I started thinking using co-posilission, the title of the email Pierre sent me.

The catalog has now taken a form that seemed to be structured around four themes. The following lines are an attempt to see how the few questions raised when I am thinking of collision/position, can fit under the new header “Extended Dimensions”.

My case study is a Google map from the region of La Loma near Medellin. The sector of La Loma Hermosa has an ambiguous status. Drug lords and paramilitaries have found a territorial agreement that makes the life of the inhabitants difficult and makes the very necessary improvements in infrastructure hard to get. Considered as too problematic the zone has gradually disappeared from the sight of the Administration and literally from the maps.

For Google maps (fig 1.), La Loma is reduced to a yellow line and a few indications. As Google’s map provider is the Columbian cartographic institute, no wonder the map reveals the (inexistent) view of the local administration.

Interestingly enough, the aerial photography (fig 2.) of the American search engine shows a very different picture that resemble more the reality of the place where 5000 people are actually living.

The situation becomes even more interesting when we look at the Openstreetmap version (fig 3.) of the same region. Here the roads, the house are present in detail. Being in Medellin, Rafaella Houlstan and I had the pleasure to meet Gabriel Jaime Vanegas Montoya from the Hiperbarrio collective and coordinator of the public library of La Loma. Through conversations with him, we realized the detailed information contained in the OSM were coming from a long term series of workshops held in the library where the inhabitants were drawing (fig 4.) and naming their surroundings.

Now on for the collision, elision, co-position.

My natural impulse was first to chose one map against another. The empty Google map is so shocking, denying so brutally the existence of so many people left to very difficult conditions of life. But beside this obvious and necessary statement, it is important to put the collision, elision, co-position concepts to work a little further.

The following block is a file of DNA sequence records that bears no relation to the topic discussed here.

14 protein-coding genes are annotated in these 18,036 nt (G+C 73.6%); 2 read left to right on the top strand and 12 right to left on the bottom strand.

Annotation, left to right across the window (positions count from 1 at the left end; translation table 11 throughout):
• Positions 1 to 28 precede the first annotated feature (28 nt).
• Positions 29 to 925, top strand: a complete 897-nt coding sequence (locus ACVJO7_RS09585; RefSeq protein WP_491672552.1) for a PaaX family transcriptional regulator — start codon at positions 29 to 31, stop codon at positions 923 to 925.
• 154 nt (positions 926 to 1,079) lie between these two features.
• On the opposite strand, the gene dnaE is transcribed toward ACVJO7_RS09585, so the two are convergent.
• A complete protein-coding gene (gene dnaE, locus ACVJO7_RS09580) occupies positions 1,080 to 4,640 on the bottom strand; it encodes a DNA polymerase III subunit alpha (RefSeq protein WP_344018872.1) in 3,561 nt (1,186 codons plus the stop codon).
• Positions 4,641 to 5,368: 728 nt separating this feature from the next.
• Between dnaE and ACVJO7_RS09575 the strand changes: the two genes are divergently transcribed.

When we have seen all the other maps, we begin to perceive the empty zones in the Google map differently. They are not an absence but operate a form of active erasure that follows a particular process. By buying its information from the official sources, the search giant does not only relay the views (or lack thereof) of the power in place but actively erase what its satellite eyes actually see. The fight for pixel space has been won by a vision of a unique road in an empty space, but is haunted by the aerial image that a click can reveal or hide. And other ghosts haunt this map, the surgically detailed OSM, the endless enumeration of houses and roads in the pencil and paper sketches of the inhabitants.

So elision for one part: the empty zone.

And collision on another plane between the different versions. And that is what interests me the most: where does the collision takes place? Having seen the different maps, what has been created in my mind is a collision space where the elements, the visions are co-positioned. I can have in my mind all the visions at the same time as a very abstract thought, I can mentally picture for myself the empty space and the drawing and the Openstreetmap and the aerial image. But as soon as I want to visualize them on screen, they will fight for pixel space. We can imagine transparencies, layers, but these representations have each their system of coordinates. And even more problematically if we superimpose the different layers, the empty space will be a surface on which things can be added and will lose its very quality of active void, its political dimension. Although in our mental collision space, we can hold the empty surface and the missing details. Our mental image is sensuous but not visual. We can sense an image made of the multiples and contradictory visions, we have a sense of La Loma through these different representations, but it is not an image we can see with our eyes.

How could software participate of (literal translation of participer de, not sure of the English) such an image rather than try to represent it? How can software dialog/enrich with the extended dimension of the mental image?

At this point I would like to introduce another case study. This second case doesn’t come from cartography but from two artworks, one produced in the fifties in America and another in the nineties in France.